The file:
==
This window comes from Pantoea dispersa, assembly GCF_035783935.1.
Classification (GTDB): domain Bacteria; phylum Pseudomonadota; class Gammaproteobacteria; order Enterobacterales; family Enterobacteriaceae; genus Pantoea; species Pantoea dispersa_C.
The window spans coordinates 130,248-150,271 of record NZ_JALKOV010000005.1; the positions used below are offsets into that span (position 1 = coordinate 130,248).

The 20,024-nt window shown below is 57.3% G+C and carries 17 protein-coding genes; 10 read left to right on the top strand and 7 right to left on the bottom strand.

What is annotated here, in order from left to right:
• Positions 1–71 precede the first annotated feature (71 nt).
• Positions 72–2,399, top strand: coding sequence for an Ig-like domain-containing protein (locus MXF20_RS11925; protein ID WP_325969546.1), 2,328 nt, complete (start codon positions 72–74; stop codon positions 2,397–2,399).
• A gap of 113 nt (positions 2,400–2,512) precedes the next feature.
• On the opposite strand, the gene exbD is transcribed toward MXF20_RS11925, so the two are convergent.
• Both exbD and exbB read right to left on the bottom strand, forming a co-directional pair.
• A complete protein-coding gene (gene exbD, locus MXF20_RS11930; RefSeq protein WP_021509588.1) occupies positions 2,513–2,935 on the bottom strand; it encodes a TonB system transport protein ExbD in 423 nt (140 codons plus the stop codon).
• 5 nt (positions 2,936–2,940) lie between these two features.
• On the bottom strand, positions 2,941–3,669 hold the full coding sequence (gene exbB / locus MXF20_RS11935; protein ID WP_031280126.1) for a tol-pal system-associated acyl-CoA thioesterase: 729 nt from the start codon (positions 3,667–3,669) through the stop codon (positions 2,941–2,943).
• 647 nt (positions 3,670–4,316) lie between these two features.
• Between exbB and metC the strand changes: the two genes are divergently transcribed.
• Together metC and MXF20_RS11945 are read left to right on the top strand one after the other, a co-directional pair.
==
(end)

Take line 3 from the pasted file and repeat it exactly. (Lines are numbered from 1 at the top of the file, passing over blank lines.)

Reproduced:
The window spans coordinates 130,248-150,271 of record NZ_JALKOV010000005.1; the positions used below are offsets into that span (position 1 = coordinate 130,248).